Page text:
And he said, “Consider the lilies of the field. See how they grow?” Nobody’s out here weeding, spraying, and cultivating them. Yet, “Solomon is not dressed any better than that.” If God takes care of them every day, why are you worrying - you’re much more valuable. He knows the number of hairs on your head. Which really isn’t actually much of a miracle for some of us here!
If you’re struggling with worry, examine God’s providence. Most of us here have never been hungry because we totally lacked food, or worried when we woke up one morning that we had nothing to wear at all. I know some of you occasionally say - "I don’t have anything to wear today.” But you know what I mean.
You’ve never said, ‘I’m gonna have to go out there naked today.” You always have something to wear. It’s not IF you eat or wear, but WHAT you eat and wear. The Psalmist said, “I was young and now I’m old and yet I’ve never seen the righteous forsaken or their children begging bread.” SO when do we come to the place when we say, “You know, God’s provided all these years. I think he’s gonna continue to do it. How much more is God going to have to do to demonstrate you can trust Him. I love the plaque that reads, “Lord, help me to remember that nothing is going to happen to me today that you and I can’t handle together.” So examine the evidence of God’s providence.
2) Place your primary emphasis on the spiritual.
The second thing he says is, "If you want to overcome worry, seek first his kingdom and his righteousness and all these things will be given to you as well.” Don’t just say it, practice it and watch what happens when you put him first – not last.
So even though there’s a lot of busyness and competition, and it’s time to go to church, you go to church and you worship God like he says. Even though there’s a lot of financial stress, you give the first part of your income to God. Christianity is trusting God in advance for what will look so obvious and easy afterward. Put the primary emphasis on the spiritual.
3) Practice the art of living one day at a time.
JT hit on this some last week in his message which I heard at 9:00. By the way, Donna and I served in the 4-year-old department in Harbortown KIDS at the 11:00 service last week. We wanted to be the example and not the exception. They could use some others to do this, too! It’s not pediatric purgatory back there!
If you want to overcome worry, Jesus says to practice the art of living one day at a time. “Therefore, do not worry about tomorrow for tomorrow will worry about itself. Each day has enough trouble of its own.” I love the Bible because it is so practical. It tells it like it is. He doesn’t say, “You’re never gonna have any trouble.” YOU will! Again - consider the birds... snakes eat their eggs, they have to go south for the winter (a long trip). Birds die. They get hit by cars.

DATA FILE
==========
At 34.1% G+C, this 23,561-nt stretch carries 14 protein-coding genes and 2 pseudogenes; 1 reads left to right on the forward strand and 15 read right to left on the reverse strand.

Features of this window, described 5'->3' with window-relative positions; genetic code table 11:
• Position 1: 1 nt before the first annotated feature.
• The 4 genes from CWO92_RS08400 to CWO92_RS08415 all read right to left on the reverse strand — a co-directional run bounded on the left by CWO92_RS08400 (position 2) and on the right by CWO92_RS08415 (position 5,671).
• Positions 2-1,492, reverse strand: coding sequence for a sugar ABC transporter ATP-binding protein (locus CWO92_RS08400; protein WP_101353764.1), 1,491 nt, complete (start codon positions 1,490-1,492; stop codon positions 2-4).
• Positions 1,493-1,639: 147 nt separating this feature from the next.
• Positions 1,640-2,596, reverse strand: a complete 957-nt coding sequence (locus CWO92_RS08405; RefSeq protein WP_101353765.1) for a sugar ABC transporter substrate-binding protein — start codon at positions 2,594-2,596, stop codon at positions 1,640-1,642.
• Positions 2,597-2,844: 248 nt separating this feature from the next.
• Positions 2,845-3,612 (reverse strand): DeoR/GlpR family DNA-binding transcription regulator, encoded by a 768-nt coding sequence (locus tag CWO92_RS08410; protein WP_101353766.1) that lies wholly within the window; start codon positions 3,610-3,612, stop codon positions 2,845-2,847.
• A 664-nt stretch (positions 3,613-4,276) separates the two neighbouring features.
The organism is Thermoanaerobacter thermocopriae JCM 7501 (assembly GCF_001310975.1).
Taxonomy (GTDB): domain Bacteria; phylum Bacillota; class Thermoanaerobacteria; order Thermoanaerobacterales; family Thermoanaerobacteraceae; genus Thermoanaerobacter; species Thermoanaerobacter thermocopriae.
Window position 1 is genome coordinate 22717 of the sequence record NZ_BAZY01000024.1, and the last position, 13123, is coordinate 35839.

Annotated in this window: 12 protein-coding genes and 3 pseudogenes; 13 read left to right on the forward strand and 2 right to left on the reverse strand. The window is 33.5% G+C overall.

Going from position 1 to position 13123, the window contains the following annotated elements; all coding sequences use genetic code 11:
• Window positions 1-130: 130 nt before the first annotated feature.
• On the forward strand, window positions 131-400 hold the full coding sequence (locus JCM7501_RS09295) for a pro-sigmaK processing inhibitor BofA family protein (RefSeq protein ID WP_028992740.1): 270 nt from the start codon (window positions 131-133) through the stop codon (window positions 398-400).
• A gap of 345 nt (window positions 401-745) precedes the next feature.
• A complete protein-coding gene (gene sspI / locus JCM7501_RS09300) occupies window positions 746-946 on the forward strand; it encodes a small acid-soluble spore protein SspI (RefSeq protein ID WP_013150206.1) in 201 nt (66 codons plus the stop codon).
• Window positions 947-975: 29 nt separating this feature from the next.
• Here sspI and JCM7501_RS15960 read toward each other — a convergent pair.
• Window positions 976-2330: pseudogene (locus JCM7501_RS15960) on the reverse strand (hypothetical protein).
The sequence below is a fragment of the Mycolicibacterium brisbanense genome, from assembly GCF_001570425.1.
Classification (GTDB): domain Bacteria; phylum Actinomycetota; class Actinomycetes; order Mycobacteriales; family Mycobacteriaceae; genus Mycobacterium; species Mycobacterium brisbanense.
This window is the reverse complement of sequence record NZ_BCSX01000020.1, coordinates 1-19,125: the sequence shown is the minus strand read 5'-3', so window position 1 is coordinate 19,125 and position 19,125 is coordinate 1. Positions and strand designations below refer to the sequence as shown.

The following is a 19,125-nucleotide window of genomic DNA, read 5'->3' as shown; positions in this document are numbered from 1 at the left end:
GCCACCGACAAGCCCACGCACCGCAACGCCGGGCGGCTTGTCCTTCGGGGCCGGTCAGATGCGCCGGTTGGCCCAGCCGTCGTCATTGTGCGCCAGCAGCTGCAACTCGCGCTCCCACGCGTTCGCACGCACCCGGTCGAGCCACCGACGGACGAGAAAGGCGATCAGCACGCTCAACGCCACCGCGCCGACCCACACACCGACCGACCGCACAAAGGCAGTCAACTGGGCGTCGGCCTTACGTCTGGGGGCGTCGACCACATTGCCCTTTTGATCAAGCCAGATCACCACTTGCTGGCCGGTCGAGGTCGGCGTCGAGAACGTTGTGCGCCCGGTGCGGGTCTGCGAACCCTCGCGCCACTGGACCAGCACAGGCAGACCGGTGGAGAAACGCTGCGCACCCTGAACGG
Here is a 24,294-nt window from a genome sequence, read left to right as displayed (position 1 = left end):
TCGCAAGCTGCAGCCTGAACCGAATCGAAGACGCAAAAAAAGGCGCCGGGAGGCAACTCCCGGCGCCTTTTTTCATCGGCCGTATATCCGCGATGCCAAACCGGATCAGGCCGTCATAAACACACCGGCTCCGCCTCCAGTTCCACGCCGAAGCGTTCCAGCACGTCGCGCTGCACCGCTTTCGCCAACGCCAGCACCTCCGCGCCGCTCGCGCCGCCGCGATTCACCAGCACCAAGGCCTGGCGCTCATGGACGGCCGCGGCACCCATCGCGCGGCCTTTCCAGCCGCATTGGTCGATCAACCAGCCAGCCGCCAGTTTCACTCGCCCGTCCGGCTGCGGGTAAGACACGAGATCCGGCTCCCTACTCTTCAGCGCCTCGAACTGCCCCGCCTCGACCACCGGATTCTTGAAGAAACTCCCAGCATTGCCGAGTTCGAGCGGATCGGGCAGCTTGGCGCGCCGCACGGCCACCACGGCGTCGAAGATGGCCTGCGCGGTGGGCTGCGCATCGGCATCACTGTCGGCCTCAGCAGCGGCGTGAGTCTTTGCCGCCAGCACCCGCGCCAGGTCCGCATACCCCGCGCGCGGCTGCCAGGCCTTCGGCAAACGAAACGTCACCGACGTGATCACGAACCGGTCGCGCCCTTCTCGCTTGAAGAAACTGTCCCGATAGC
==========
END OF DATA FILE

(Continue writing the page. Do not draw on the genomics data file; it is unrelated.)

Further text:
For every person listening to this today, I can promise you that somewhere down the road there are going to be some tough and trying times, but the Lord is saying, “Don’t worry about that because when you get there I’m going to supply your needs and take care of you." He will give you what you need FOR TODAY! So don’t worry about it!
That’s why Jesus said, “When you pray, you pray, "Give me my daily bread.” And that’s why God gave manna in the wilderness to the Children of Israel just one day at a time. “Don’t store up too much. I’m gonna supply your need every day.” So learn to embrace, cherish, and live in the present! “This is the day the Lord has made. Let us rejoice and be glad in it.”
What rock solid verses and principles to claim and practice today. They are so rich with truth. And by the way, make sure you don’t mistakenly use these verses as a weapon against those who really struggle with depression and/or anxiety and benefit from prescribed meds. Some Christ followers do that. They will say, "Just pray about it and trust God." So let me say this as clearly as I can - you are not a failure for needing medication, nor is it evidence of a weakness or lack of faith on your part. Now medication is not a magic pill to cure everything, but is one tool in the toolbox along with some others that we have given you today.
Everyone of us needs help with our mental health – even those who look like they have it all together.
I heard about a man who was really struggling with depression/anxiety and went to see a counselor who tried to help him by suggesting he go to the circus that was in town that week. I hear they have a really funny clown that makes everybody laugh. To which the man seeing the counselor replied, "Sir – I am that clown!"